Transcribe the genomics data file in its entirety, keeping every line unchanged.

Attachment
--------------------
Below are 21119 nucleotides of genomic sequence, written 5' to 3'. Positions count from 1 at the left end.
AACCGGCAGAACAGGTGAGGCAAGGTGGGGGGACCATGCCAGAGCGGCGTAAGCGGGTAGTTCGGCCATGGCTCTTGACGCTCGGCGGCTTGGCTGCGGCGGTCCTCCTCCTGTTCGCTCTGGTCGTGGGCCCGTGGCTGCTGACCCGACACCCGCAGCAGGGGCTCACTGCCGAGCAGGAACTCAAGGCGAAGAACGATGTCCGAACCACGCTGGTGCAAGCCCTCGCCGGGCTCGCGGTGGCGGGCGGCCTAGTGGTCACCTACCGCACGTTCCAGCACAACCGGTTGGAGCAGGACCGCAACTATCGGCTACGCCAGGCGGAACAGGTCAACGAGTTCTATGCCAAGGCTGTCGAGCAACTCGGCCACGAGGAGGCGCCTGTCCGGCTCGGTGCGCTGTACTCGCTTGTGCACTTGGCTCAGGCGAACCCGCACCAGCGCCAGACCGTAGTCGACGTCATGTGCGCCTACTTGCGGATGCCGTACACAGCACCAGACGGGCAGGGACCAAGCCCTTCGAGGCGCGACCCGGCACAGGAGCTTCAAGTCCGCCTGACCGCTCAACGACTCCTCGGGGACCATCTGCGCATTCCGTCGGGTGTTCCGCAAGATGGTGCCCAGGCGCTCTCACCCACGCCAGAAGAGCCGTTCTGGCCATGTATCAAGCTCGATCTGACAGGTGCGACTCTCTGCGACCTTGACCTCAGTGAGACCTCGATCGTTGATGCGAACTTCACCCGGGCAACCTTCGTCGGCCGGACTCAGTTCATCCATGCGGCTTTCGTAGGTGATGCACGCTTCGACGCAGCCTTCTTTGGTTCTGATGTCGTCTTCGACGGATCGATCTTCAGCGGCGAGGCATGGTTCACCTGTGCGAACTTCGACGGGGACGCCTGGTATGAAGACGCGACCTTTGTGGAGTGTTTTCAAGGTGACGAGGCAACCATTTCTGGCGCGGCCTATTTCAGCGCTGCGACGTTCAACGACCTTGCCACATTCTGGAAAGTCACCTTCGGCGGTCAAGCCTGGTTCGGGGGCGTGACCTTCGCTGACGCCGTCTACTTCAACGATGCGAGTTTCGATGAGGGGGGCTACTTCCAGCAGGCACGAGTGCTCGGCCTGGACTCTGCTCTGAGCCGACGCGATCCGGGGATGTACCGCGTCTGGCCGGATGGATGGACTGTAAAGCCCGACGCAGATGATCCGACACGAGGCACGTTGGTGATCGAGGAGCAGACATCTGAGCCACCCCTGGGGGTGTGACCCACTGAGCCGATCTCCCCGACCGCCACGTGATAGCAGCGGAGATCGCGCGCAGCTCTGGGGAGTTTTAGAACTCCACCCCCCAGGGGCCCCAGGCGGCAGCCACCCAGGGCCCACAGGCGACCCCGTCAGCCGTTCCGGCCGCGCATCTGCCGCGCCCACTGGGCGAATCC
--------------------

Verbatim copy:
Below are 21119 nucleotides of genomic sequence, written 5' to 3'. Positions count from 1 at the left end.
AACCGGCAGAACAGGTGAGGCAAGGTGGGGGGACCATGCCAGAGCGGCGTAAGCGGGTAGTTCGGCCATGGCTCTTGACGCTCGGCGGCTTGGCTGCGGCGGTCCTCCTCCTGTTCGCTCTGGTCGTGGGCCCGTGGCTGCTGACCCGACACCCGCAGCAGGGGCTCACTGCCGAGCAGGAACTCAAGGCGAAGAACGATGTCCGAACCACGCTGGTGCAAGCCCTCGCCGGGCTCGCGGTGGCGGGCGGCCTAGTGGTCACCTACCGCACGTTCCAGCACAACCGGTTGGAGCAGGACCGCAACTATCGGCTACGCCAGGCGGAACAGGTCAACGAGTTCTATGCCAAGGCTGTCGAGCAACTCGGCCACGAGGAGGCGCCTGTCCGGCTCGGTGCGCTGTACTCGCTTGTGCACTTGGCTCAGGCGAACCCGCACCAGCGCCAGACCGTAGTCGACGTCATGTGCGCCTACTTGCGGATGCCGTACACAGCACCAGACGGGCAGGGACCAAGCCCTTCGAGGCGCGACCCGGCACAGGAGCTTCAAGTCCGCCTGACCGCTCAACGACTCCTCGGGGACCATCTGCGCATTCCGTCGGGTGTTCCGCAAGATGGTGCCCAGGCGCTCTCACCCACGCCAGAAGAGCCGTTCTGGCCATGTATCAAGCTCGATCTGACAGGTGCGACTCTCTGCGACCTTGACCTCAGTGAGACCTCGATCGTTGATGCGAACTTCACCCGGGCAACCTTCGTCGGCCGGACTCAGTTCATCCATGCGGCTTTCGTAGGTGATGCACGCTTCGACGCAGCCTTCTTTGGTTCTGATGTCGTCTTCGACGGATCGATCTTCAGCGGCGAGGCATGGTTCACCTGTGCGAACTTCGACGGGGACGCCTGGTATGAAGACGCGACCTTTGTGGAGTGTTTTCAAGGTGACGAGGCAACCATTTCTGGCGCGGCCTATTTCAGCGCTGCGACGTTCAACGACCTTGCCACATTCTGGAAAGTCACCTTCGGCGGTCAAGCCTGGTTCGGGGGCGTGACCTTCGCTGACGCCGTCTACTTCAACGATGCGAGTTTCGATGAGGGGGGCTACTTCCAGCAGGCACGAGTGCTCGGCCTGGACTCTGCTCTGAGCCGACGCGATCCGGGGATGTACCGCGTCTGGCCGGATGGATGGACTGTAAAGCCCGACGCAGATGATCCGACACGAGGCACGTTGGTGATCGAGGAGCAGACATCTGAGCCACCCCTGGGGGTGTGACCCACTGAGCCGATCTCCCCGACCGCCACGTGATAGCAGCGGAGATCGCGCGCAGCTCTGGGGAGTTTTAGAACTCCACCCCCCAGGGGCCCCAGGCGGCAGCCACCCAGGGCCCACAGGCGACCCCGTCAGCCGTTCCGGCCGCGCATCTGCCGCGCCCACTGGGCGAATCC